When memories and memorials were permitted expression after 1989, many younger Poles were curious about Jews but did not understand the prominent role of Jews in the culture and history of Poland. They knew about the Holocaust, but most of them had not fully explored its implications for the country and for themselves personally.
Three Young Leaders
Piotr Mirski was already in the process of becoming a member of the Jewish community when I met him in 2010. He was a student in Biet Polska’s Introduction to Judaism class, which we call Step by Step. The name was chosen because it can lead to conversion for those who complete the program. Subsequently, he completed his conversion and then joined our first training program for prayer leaders.
Mirski, who is a musician and composer in addition to being an aspiring intellectual, is currently pursuing a doctorate in contemporary thought at the University of Lublin. During the last four years, he has fostered a Jewish community in Lublin and has traveled the country leading services and introducing Jewish culture.
Miriam Klimova is originally from Ukraine. Last year Miriam completed the Beit Polska training program for lay cantors. Her class is continuing to study Jewish life cycle services in order to lead weddings, britot (circumcisions), and funerals. At the same time, she is studying at The School of Hebrew Philology (Wyzsza Szkola Filologii Hebrajskiej) in Torun, Poland.
Miriam grew up in the Progressive Movement in Ukraine, where she was an elementary school teacher. As a student in Torun, Miriam has begun to develop a community that gathers for weekly Sabbath services.
Dariusz Szajnert was born in Lodz but grew up in Belgium, Chicago and North Carolina. Three summers ago, Dariusz served as a Beit Polska volunteer organizer in the city of Lodz. This year, he has worked as a teacher and organizer based in Poznan. For the past eight months, he volunteered in Torun, Gdansk, Katowice, Lublin, Warsaw, and Wroclaw, in addition to Poznan.
Before coming to Poland to volunteer, Dariusz taught Jewish history at the American Hebrew Academy in Greensboro, North Carolina for five years and completed a degree in social work. In addition to teaching and organizing, Dariusz has provided a surprising skill as a videographer and film editor.
Beit Trojmiasto: a Success Story
Beit Trojmiasto is one of our ten Jewish communities. It is made up of Jewish groups from three geographically close cities Gdansk (19th century Danzig), Gdynia, and Sopot. The remarkable growth of this special community is due to the determination of a few individuals who embraced their Jewish heritage with special gusto, and, over a two-year period, traveled back and forth to Warsaw on a weekly basis (five hours each way) to study Judaism at Beit Warszaw. Their goal was to reconnect with their Jewish heritage and to prepare for their conversions. With the help of Rabbi Nativ, their efforts were successful and the Beit Din of the Progressive Movement (EUPJ) confirmed their Jewish status. Today the three communities have joined together to form a vibrant and exciting Jewish enclave.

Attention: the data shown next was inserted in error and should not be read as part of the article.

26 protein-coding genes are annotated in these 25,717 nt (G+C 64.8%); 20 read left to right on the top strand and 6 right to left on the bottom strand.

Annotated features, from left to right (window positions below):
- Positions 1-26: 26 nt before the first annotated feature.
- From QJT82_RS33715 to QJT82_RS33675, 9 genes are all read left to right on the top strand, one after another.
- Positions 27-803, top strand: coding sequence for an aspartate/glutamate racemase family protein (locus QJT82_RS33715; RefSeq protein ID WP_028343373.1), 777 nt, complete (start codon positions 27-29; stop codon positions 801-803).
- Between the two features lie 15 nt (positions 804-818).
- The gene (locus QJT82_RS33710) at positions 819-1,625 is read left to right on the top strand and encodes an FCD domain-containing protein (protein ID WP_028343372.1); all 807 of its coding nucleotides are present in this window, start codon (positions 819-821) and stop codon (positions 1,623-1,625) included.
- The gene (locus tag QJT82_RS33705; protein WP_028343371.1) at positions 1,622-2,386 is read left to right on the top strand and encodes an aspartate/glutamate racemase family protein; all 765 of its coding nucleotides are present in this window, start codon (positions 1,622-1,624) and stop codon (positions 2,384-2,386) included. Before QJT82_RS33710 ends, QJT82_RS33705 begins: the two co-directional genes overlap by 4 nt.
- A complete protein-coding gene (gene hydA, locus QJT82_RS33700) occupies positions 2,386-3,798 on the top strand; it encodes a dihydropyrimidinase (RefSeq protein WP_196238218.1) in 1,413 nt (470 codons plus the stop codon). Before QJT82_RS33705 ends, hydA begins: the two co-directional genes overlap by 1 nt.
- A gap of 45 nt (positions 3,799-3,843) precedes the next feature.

When the community reached two and a half “minyanim”(one minyan represents the 10 Jews needed for communal prayer), the group applied to the city of Gdansk for a place to hold their services. They had long outgrown the cramped private apartments they were using. In December, the group was notified that their request had been granted.
Although the apartment was in poor condition and in need of paint, repairs, a working heating system and electricity hook up, the enthusiastic members of Beit Trojmiasto gathered on Chanukah, bundled up against the frigid Polish winter in their candle-lit room, and sang Hanukah songs and lit the holiday lights. Plans for a formal dedication of the synagogue are underway.
In a few short years and with a shoestring budget, Beit Polska has challenged the conventional wisdom about the future of Jewish life in Poland. We have accomplished this with the help of many volunteers both Jewish and non-Jewish who support our work and volunteer in our communities. Yes, the once vibrant rich Jewish life in Poland is no more, the majority of its Jewish population lost. But we have an opportunity to build on the ashes of this legacy. There are people who want to know about Judaism, embrace Judaism, celebrate Judaism. And many Poles are eager to accommodate and foster Jewish life.
*See KulanuNews Spring, 2013: Rejoining the Family, Progressive Judaism in Poland
Rabbi Haim Dov Beliak is Executive Director of Friends of Jewish Renewal in Poland Arun Viswanath, 24, a 2013 graduate of Harvard University, spent nine months teaching English in India last year. Currently, he lives in New Jersey, where he works as an efficiency consultant in supply-chain management. His father, Meylekh Viswanath, was born in India and returns frequently to visit family and to help strengthen local Jewish communities.
*KULANU has been an enthusiastic supporter of Beit Polska programs. One grant was given in January 2013 in support of Beit Bialystok. A second grant was given in October 2014 to support the publication of the Polish-Hebrew prayer book.